• 6. 6 Swedbank Baltic Sea Analysis No. 21 • 23 June 2009 The Russian labor market is flexible in terms of wages and employment conditions, but mobility is often low. Education, which otherwise maintains a high level, does not always fit the needs of modern businesses. Insufficient investment in the education system and occupational training has led to a shortage of the right competencies. Mobility is limited by the social insurance system, which is far from comprehensive and not tied to the employee. Demographic trends are another factor that could limit growth opportunities. Life expectancy and birth rates are low, and health problems persist, which will lead to a dwindling population and growing share of pensioners. In the next two decades, the Russian population is expected to fall by 12%, from about 140 million to slightly over 120 million. Moreover, participation rates are already high. Other important aspects affecting the productivity development are business conditions and the degree of competition. The business environment and opportunities for domestic and foreign companies to set up and expand operations in Russia have improved significantly in recent years. The regulations have been simplified and start-up costs are relatively low compared with countries such as Brazil, China and India. Still, Russia is not considered a stable market and is ranked 75th of 177 countries in a recent survey on the efficiency of its regulatory framework (World Economic Forum). In addition, there remains a widespread notion that private enterprise is limited by corruption (Transparency International, 2009). In the latest “Doing Business” report from the World Bank, Russia fell from a ranking of 52nd last year to 65th in 2009. Productivity growth is also hurt by the lack of competition. In Russia, reforms in this area have stagnated compared with more reform-friendly emerging market economies (see diagram). Competitive reforms in Russia – EBRD transition index, 1989 - 2008 0.0 0.5 1.0 1.5 2.0 2.5 3.0 3.5 4.0 1989 1991 1993 1995 1997 1999 2001 2003 2005 2007 Russia Best Source: Transition Report 2008 (EBRD) Labor skills do not fit the business sector’s needs Russian demographics pose a big risk to economic development Doing business isn't easy enough yet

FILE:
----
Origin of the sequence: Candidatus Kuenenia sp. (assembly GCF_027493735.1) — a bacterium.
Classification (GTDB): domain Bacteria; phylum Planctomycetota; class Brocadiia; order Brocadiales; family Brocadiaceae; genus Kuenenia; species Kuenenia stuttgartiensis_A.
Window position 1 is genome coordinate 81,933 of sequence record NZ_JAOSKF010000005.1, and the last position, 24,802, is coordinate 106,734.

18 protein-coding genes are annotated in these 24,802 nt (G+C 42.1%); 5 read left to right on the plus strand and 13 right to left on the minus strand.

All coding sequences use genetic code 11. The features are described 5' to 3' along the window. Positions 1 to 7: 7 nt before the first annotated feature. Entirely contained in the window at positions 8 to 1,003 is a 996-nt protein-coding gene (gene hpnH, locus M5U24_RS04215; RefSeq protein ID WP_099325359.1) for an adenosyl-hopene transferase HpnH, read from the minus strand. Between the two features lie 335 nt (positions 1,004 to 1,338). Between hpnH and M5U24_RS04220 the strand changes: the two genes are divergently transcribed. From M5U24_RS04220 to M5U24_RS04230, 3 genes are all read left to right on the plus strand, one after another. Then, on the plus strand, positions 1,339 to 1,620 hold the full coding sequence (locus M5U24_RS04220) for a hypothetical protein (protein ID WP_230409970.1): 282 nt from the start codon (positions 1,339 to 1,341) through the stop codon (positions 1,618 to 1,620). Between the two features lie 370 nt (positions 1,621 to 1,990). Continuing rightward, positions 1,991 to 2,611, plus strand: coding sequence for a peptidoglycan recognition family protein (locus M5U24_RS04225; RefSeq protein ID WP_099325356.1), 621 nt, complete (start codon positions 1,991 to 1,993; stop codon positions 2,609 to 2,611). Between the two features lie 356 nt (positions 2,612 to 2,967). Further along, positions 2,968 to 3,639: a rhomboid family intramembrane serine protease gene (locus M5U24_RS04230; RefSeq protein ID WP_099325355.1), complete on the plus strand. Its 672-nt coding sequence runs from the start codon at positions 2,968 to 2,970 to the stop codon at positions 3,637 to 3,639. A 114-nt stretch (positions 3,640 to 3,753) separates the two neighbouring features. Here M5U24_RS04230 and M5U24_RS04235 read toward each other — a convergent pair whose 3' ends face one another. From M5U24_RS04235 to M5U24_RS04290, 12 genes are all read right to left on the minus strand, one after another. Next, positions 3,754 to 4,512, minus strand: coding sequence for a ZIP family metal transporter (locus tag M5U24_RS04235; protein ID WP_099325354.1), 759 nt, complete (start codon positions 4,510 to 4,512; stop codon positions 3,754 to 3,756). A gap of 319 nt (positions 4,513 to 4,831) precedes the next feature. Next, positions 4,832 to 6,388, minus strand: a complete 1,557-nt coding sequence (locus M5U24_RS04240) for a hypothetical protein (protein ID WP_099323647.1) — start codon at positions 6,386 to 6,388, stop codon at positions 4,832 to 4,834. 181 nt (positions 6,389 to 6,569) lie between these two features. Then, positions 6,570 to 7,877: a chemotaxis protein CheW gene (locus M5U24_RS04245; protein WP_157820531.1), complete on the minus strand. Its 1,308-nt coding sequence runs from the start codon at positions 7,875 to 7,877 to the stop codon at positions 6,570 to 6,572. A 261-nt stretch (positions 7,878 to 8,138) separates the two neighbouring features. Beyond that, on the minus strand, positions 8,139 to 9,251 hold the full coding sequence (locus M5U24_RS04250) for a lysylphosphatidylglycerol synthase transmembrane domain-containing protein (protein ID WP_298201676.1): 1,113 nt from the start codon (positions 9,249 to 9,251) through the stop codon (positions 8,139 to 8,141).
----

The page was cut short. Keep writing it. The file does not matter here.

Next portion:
• 7. Swedbank Baltic Sea Analysis No. 21 • 23 June 2009 7 A crossroads for Russian economic policy Russian economic and financial policies are, in the near term, geared toward counteracting the global economic turbulence until financial markets stabilize and oil prices bounce back. To do so, the country has considerable financial reserves that were built up during the boom years. High commodity prices and large financial resources will not resolve Russia’s long-term growth challenges, however. Growth potential will stagnate unless reforms are implemented to raise productivity. In the medium term, the Russian economy must grow more organically to withstand economic fluctuations and lessen its dependency on global development. Previously high growth levels were partly the result of huge surpluses from commodity production and capital inflows, and partly of the overcapacity in the economy. Without reforms to stimulate productivity, Russian growth may not rebound to those levels. Magnus Alvesson Economic Research Department SE-105 34 Stockholm, Sweden Telephone +46-8-5859 1031 ek.sek@swedbank.se www.swedbank.se Legally responsible publishers Cecilia Hermansson, +46-8-5859 1588. Magnus Alvesson, +46-8-5859 3341 Jörgen Kennemar, +46-8-5859 1478 ISSN 1103-4897 Swedbank Baltic Sea Analysis is published as a service to our customers. We believe that we have used reliable sources and methods in the preparation of the analyses reported in this publication. However, we cannot guarantee the accuracy or completeness of the report and cannot be held responsible for any error or omission in the underlying material or its use. Readers are encouraged to base any (investment) decisions on other material as well. Neither Swedbank nor its employees may be held responsible for losses or damages, direct or indirect, owing to any errors or omissions in Swedbank Baltic Sea Analysis. A new growth model is needed to realize Russia’s potential